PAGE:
Category Archives: Navelgazing

Asteya Redux: A Grumpy Post

In a peculiar circumstance, we have the opportunity to revisit the concept of asteya that Alan Little introduced in our post about the Krishnmacharya and Iyengar videos on YouTube (non-stealing for those of you not fluent in Sanskrit).

It seems that Drishti’s June 2006 newsletter (89k PDF version here) features an article that is eerily similar to Philippe’s – ahem – original article that he thought of all by himself where he compares yoga styles using Google Trends. Remember that one? It was published on May 15, 2006.

grumpy.jpg

I hope Disney doesn’t
come after us!
(from FreilingerFamily
via Flickr)

I don’t mind others copying and altering our ideas, but it would be nice to be credited for coming up with the ideas, and that is not the case in this newsletter. I have to say, I am a little irritated. Ashtanga is primarily about being a kinder person and developing greater magnanimity, and that’s obviously my challenge even as I write this post.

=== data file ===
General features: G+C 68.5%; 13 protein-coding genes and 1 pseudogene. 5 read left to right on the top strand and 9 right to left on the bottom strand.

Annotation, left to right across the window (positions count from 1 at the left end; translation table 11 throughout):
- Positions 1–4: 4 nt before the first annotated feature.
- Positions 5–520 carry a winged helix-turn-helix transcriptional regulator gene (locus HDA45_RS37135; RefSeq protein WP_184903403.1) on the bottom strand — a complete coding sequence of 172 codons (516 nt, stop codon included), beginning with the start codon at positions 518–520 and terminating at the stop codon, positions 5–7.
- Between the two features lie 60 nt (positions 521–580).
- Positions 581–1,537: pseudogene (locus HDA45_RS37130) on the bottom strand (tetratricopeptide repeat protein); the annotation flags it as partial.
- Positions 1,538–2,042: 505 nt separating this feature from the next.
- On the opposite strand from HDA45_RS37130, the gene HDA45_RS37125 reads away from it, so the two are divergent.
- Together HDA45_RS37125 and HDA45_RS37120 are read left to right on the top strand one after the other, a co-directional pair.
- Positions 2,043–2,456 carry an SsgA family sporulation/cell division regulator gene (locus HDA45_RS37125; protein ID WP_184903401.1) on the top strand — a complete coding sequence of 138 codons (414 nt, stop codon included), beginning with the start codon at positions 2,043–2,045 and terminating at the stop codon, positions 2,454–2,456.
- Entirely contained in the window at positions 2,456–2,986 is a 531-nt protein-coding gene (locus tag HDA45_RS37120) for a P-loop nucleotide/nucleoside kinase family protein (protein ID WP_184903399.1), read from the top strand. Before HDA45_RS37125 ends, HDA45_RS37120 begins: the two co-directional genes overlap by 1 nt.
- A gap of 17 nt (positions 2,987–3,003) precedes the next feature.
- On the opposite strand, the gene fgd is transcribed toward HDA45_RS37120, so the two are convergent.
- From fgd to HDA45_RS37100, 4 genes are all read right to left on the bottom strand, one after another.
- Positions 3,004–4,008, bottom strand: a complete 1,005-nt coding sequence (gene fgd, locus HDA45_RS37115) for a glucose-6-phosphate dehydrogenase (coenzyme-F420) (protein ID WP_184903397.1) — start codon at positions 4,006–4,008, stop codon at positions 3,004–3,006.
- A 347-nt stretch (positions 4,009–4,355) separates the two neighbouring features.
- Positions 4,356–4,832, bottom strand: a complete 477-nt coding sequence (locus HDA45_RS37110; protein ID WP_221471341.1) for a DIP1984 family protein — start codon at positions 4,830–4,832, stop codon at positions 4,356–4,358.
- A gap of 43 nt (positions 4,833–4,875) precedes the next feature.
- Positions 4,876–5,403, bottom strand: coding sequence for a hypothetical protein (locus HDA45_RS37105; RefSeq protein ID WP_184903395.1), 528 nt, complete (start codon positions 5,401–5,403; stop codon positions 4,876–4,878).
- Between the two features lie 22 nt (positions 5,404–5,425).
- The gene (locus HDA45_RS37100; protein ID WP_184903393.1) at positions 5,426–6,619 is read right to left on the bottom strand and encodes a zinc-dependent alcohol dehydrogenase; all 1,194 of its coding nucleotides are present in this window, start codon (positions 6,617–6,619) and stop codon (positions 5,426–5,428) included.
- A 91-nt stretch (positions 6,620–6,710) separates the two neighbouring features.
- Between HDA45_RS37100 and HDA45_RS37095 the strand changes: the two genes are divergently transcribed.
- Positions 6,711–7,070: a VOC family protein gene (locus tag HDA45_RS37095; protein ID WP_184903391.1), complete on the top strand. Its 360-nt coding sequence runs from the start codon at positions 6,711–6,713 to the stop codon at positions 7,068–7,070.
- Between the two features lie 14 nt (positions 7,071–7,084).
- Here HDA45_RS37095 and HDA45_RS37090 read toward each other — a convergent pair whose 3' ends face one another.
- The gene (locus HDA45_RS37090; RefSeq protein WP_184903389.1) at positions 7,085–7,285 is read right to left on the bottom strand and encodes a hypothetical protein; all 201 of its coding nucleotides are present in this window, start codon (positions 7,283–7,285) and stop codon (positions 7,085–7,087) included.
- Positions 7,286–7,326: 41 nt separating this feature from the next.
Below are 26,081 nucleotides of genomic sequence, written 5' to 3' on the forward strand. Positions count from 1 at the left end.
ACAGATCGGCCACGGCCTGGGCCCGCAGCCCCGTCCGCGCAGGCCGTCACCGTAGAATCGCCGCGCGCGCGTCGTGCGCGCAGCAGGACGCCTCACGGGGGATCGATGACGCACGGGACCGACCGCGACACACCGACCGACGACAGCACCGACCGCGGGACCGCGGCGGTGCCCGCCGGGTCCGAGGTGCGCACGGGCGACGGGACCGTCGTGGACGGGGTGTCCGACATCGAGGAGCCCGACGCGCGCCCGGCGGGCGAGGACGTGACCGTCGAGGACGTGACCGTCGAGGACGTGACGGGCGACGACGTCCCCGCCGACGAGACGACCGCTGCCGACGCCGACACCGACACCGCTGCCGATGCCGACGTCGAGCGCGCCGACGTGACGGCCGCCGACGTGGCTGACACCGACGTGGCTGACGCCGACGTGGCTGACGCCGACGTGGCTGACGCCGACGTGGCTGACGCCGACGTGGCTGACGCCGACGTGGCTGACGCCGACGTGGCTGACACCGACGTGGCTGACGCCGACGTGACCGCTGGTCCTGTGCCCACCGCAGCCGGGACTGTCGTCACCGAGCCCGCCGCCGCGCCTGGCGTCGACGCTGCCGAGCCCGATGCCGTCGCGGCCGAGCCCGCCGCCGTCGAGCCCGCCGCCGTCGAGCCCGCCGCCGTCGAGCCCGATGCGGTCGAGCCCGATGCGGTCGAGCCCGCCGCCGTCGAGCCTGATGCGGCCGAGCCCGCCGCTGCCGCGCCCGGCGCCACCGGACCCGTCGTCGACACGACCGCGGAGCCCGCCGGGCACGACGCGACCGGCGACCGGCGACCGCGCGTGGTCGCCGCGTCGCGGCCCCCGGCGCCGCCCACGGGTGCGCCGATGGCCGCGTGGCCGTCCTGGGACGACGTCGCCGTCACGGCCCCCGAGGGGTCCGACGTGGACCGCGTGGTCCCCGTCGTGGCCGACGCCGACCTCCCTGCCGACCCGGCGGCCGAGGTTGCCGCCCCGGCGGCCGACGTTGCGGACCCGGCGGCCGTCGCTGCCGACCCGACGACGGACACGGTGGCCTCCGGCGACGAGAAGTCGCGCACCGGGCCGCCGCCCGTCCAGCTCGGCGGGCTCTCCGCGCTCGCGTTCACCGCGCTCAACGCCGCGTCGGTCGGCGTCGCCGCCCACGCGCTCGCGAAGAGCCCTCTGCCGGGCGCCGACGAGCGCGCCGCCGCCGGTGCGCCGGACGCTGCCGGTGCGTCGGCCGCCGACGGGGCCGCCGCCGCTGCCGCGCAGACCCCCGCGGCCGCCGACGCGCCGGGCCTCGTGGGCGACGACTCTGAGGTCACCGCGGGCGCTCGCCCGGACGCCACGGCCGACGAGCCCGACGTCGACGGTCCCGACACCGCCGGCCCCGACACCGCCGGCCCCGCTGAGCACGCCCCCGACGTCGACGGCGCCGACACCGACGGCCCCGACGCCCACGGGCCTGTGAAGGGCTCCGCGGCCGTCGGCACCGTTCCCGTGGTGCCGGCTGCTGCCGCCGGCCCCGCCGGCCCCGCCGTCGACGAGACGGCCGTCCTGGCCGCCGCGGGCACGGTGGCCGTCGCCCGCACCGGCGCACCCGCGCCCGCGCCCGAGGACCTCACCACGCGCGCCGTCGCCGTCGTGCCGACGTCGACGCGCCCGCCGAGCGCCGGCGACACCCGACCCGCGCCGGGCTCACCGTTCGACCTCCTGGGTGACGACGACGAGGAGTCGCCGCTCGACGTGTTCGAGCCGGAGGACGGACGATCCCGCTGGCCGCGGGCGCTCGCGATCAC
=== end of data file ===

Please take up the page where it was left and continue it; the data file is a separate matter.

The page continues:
Perhaps we need to move our Creative Commons license a little higher on the page?

Some of the unfortunate details:

  • Philippe compares yoga, pilates, meditation and stretching, while Drishti compares yoga, pilates, aerobics and exercise.
  • Philippe compares Ashtanga, Bikram, Iyengar, vinyasa and Anusara, while Drishti compares Ashtanga, Bikram, Iyengar, Anusara and Kundalini.
  • Philippe compares yoga to Tom Cruise, Brad Pitt, Angelina and Beatles, while Drishti does not compare any style of yoga to any celebrities. Where’s their sense of humor? :)

Drishti draws surprisingly similar conclusions – specifically the New Year’s effect and the appearance of Anusara in 2005. Ahem.

google-trends-plagiarism-grumpy.jpg

I suspect people are actually searching on Grumpy, the dwarf.

I do feel compelled to mention that for those of you who like YogaBeans! (our May 1 post is here), Drishti’s June newsletter does contain a little bio of its creator, Elastigirl, which you can read in the PDF linked above.

So to continue the storm in the teacup, am I right in thinking this may be an incident of “asteya”? If not, how would you characterize it?